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Modules 101 :: Using a Local Module from CPAN

by redapplesonly (Sexton)
on Dec 06, 2022 at 17:10 UTC ( #11148616=perlquestion: print w/replies, xml ) Need Help??

redapplesonly has asked for the wisdom of the Perl Monks concerning the following question:

Hi Perl Monks,

So I'm a Perl newbie, making lots of rookie mistakes. I've made two posts on this website* already in my fumbling attempts to solve a singular problem: I need a way to ensure only one instance of my Perl script can run at a time. Stevieb was kind enough to recommend his Script::Singleton solution, but I was too much of a Perl beginner to realize what he'd handed to me at first.

It was a bolt of lightning when I realized that Script::Singleton was another script, and all I needed to do was copy that script from the site**, save it in a local directory, and then have my script run his script. Easy Peasy. Except, I'm struggling at that "have my script run his script part." (I think this is prob something you Perl Ninja Black Belts do all the time, so you can discuss the process in shorthand. But for newbs like me, the process is confusing.)

(FYI, I'm developing on a Ubuntu 20.04 machine, using Perl 5.30.0)

Let me show you actual code. First, here's Stevieb's script:

package Script::Singleton; use strict; use warnings; use Cwd qw(abs_path); use IPC::Shareable; our $VERSION = '0.03'; sub import { my ($class, %params) = @_; $params{glue} = abs_path((caller())[1]) if ! exists $params{glue}; IPC::Shareable->singleton($params{glue}, $params{warn}); } sub __placeholder {} 1;

I've saved this script in the same directory as, plus run a chmod 775 on it, just to be sure. Stevieb's script should be good to go.

Now for the part where I'm all thumbs. I've read through a few "Perl Module" tutorials, trying to puzzle how my script can use or require the module script. Here was what I thought would be the best attempt:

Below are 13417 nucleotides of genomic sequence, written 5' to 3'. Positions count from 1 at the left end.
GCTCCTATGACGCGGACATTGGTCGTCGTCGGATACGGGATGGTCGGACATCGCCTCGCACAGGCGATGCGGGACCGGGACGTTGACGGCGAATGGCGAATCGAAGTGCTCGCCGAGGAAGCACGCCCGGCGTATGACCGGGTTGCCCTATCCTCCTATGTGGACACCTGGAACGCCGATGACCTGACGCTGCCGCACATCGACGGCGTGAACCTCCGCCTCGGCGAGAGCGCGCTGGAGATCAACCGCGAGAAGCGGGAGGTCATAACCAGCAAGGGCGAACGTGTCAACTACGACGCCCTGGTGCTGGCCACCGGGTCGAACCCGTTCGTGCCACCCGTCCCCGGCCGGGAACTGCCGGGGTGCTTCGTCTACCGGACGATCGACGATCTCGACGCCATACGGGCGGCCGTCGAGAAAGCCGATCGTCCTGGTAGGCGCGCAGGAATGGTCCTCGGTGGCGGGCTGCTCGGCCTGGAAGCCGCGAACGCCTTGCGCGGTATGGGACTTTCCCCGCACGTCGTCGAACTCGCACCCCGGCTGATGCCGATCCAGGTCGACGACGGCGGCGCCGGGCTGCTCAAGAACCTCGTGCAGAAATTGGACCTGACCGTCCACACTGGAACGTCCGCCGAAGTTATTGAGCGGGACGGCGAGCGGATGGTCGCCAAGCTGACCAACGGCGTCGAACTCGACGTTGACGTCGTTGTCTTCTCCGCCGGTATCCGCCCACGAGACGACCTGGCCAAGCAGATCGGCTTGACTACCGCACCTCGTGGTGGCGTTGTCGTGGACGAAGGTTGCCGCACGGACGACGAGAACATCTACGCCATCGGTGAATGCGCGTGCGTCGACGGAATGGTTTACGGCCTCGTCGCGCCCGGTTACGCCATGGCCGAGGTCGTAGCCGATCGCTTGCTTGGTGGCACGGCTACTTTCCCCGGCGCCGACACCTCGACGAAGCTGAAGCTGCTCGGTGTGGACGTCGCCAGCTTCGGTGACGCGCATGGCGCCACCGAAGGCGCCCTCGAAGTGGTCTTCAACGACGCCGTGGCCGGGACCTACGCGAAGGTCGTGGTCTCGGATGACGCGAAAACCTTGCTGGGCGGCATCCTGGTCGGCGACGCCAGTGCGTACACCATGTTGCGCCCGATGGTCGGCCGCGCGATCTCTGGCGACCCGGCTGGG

#!/usr/bin/perl use warnings; use strict; require '/home/demo/pullWorkload/scpLRSIControllerDir/toys/Singleton.p +m'; use Script::Singleton; # Line 6 :: Actually run the code in "Si" ??? package main; print "Starting script...\n"; sleep(10); print "I can use \"!\".\n";

But script output is:

me@/path/to/my/scripts/$ ./runTest.perl Can't locate Script/ in @INC (you may need to install the +Script::Singleton module) (@INC contains: /etc/perl /usr/local/lib/x8 +6_64-linux-gnu/perl/5.30.0 /usr/local/share/perl/5.30.0 /usr/lib/x86_ +64-linux-gnu/perl5/5.30 /usr/share/perl5 /usr/lib/x86_64-linux-gnu/pe +rl/5.30 /usr/share/perl/5.30 /usr/local/lib/site_perl /usr/lib/x86_64 +-linux-gnu/perl-base) at ./toy02.perl line 6. BEGIN failed--compilation aborted at ./runTest.perl line 6. me@/path/to/my/scripts/$

Okay, obviously my script is searching throughout all the directories in @INC for, but not looking in the local directory. Frustrating.

If things were working correctly, I'd hope that the first time the script runs, it would execute Stevieb's code, confirm that it is the only instance of this script running, then sleep for 10 seconds. In theory, a second execution of my script before those 10 seconds are up should... I dunno, not execute at all?

If I comment out Line 6 (which I thought was necessary to actually run Stevieb's code), then my script runs with no errors. But you can run multiple instances of my script at the same time, which is no bueno.

Anyway, I apologize for (A) essentially asking you guys the same question three times in a row, and (B) asking a question which is probably Perl 101 to you guys. I do research my questions before I post them, FWIW. Any comments or criticism is appreciated. Thank you!

*Full Disclosure :: My previous posts are: Ensure Only One Instance of Your Script is Running... with 'ps -ef' ?
Mechanism for ensuring only one instance of a Perl script can only run?
**The CPAN site where I found Stevieb's code is located:

Replies are listed 'Best First'.
Re: Modules 101 :: Using a Local Module from CPAN
by choroba (Cardinal) on Dec 06, 2022 at 17:28 UTC
    Instead of requiring the file with full path, see lib:
    use lib '/path/to/my/modules'; use Script::Singleton;

    If the module is located in a place relative to the script, you can use FindBin:

    use FindBin; use lib "$FindBin::Bin/lib"; use Script::Singleton;

    map{substr$_->[0],$_->[1]||0,1}[\*||{},3],[[]],[ref qr-1,-,-1],[{}],[sub{}^*ARGV,3]

      Thanks choroba,

      I'm afraid either solution doesn't work. When I change my script to:

      use lib '/path/to/my/local/directory/'; use Script::Singleton; # Line 6

      ...the output is still:

      Can't locate Script/ in @INC (you may need to install the +Script::Singleton module) (@INC contains: /home/demo/pullWorkload/scp +LRSIControllerDir/toys/ /etc/perl /usr/local/lib/x86_64-linux-gnu/per +l/5.30.0 /usr/local/share/perl/5.30.0 /usr/lib/x86_64-linux-gnu/perl5 +/5.30 /usr/share/perl5 /usr/lib/x86_64-linux-gnu/perl/5.30 /usr/share +/perl/5.30 /usr/local/lib/site_perl /usr/lib/x86_64-linux-gnu/perl-ba +se) at ./testMe.perl line 6.

      I note that the use lib must specify the directory, not the .PM file, BTW.